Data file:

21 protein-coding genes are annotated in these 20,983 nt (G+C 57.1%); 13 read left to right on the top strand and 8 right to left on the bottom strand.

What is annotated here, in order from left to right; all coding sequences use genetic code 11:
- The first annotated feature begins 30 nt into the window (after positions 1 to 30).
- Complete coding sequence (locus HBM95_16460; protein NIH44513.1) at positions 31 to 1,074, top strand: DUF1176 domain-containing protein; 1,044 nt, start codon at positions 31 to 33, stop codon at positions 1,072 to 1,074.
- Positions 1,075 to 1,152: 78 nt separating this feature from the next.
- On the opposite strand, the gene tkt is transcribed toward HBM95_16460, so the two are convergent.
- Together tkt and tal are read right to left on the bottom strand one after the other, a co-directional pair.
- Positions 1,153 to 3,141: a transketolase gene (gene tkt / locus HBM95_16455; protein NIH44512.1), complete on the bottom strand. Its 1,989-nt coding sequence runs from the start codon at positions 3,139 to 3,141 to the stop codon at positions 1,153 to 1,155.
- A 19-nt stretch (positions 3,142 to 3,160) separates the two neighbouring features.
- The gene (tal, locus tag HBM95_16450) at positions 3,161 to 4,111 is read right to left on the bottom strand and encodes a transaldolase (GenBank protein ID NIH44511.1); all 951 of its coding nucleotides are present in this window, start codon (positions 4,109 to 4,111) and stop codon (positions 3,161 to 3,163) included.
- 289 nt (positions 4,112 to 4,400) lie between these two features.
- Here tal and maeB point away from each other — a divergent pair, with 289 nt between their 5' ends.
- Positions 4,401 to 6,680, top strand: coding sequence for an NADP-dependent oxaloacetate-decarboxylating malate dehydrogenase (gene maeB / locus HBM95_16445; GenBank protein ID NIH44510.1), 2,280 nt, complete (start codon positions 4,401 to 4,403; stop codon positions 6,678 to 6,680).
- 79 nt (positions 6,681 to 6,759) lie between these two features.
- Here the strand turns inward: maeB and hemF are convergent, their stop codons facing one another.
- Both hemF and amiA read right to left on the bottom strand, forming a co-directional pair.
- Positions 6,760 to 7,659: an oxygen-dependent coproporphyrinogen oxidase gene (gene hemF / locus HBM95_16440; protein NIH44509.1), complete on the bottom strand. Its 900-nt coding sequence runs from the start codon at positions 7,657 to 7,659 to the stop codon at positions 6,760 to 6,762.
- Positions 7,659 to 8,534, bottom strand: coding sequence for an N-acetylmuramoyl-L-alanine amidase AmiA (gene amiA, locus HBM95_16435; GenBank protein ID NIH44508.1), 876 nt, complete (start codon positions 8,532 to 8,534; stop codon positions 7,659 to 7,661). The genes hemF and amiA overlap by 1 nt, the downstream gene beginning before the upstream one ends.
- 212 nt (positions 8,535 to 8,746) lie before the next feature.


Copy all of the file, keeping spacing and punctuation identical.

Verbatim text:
21 protein-coding genes are annotated in these 20,983 nt (G+C 57.1%); 13 read left to right on the top strand and 8 right to left on the bottom strand.

What is annotated here, in order from left to right; all coding sequences use genetic code 11:
- The first annotated feature begins 30 nt into the window (after positions 1 to 30).
- Complete coding sequence (locus HBM95_16460; protein NIH44513.1) at positions 31 to 1,074, top strand: DUF1176 domain-containing protein; 1,044 nt, start codon at positions 31 to 33, stop codon at positions 1,072 to 1,074.
- Positions 1,075 to 1,152: 78 nt separating this feature from the next.
- On the opposite strand, the gene tkt is transcribed toward HBM95_16460, so the two are convergent.
- Together tkt and tal are read right to left on the bottom strand one after the other, a co-directional pair.
- Positions 1,153 to 3,141: a transketolase gene (gene tkt / locus HBM95_16455; protein NIH44512.1), complete on the bottom strand. Its 1,989-nt coding sequence runs from the start codon at positions 3,139 to 3,141 to the stop codon at positions 1,153 to 1,155.
- A 19-nt stretch (positions 3,142 to 3,160) separates the two neighbouring features.
- The gene (tal, locus tag HBM95_16450) at positions 3,161 to 4,111 is read right to left on the bottom strand and encodes a transaldolase (GenBank protein ID NIH44511.1); all 951 of its coding nucleotides are present in this window, start codon (positions 4,109 to 4,111) and stop codon (positions 3,161 to 3,163) included.
- 289 nt (positions 4,112 to 4,400) lie between these two features.
- Here tal and maeB point away from each other — a divergent pair, with 289 nt between their 5' ends.
- Positions 4,401 to 6,680, top strand: coding sequence for an NADP-dependent oxaloacetate-decarboxylating malate dehydrogenase (gene maeB / locus HBM95_16445; GenBank protein ID NIH44510.1), 2,280 nt, complete (start codon positions 4,401 to 4,403; stop codon positions 6,678 to 6,680).
- 79 nt (positions 6,681 to 6,759) lie between these two features.
- Here the strand turns inward: maeB and hemF are convergent, their stop codons facing one another.
- Both hemF and amiA read right to left on the bottom strand, forming a co-directional pair.
- Positions 6,760 to 7,659: an oxygen-dependent coproporphyrinogen oxidase gene (gene hemF / locus HBM95_16440; protein NIH44509.1), complete on the bottom strand. Its 900-nt coding sequence runs from the start codon at positions 7,657 to 7,659 to the stop codon at positions 6,760 to 6,762.
- Positions 7,659 to 8,534, bottom strand: coding sequence for an N-acetylmuramoyl-L-alanine amidase AmiA (gene amiA, locus HBM95_16435; GenBank protein ID NIH44508.1), 876 nt, complete (start codon positions 8,532 to 8,534; stop codon positions 7,659 to 7,661). The genes hemF and amiA overlap by 1 nt, the downstream gene beginning before the upstream one ends.
- 212 nt (positions 8,535 to 8,746) lie before the next feature.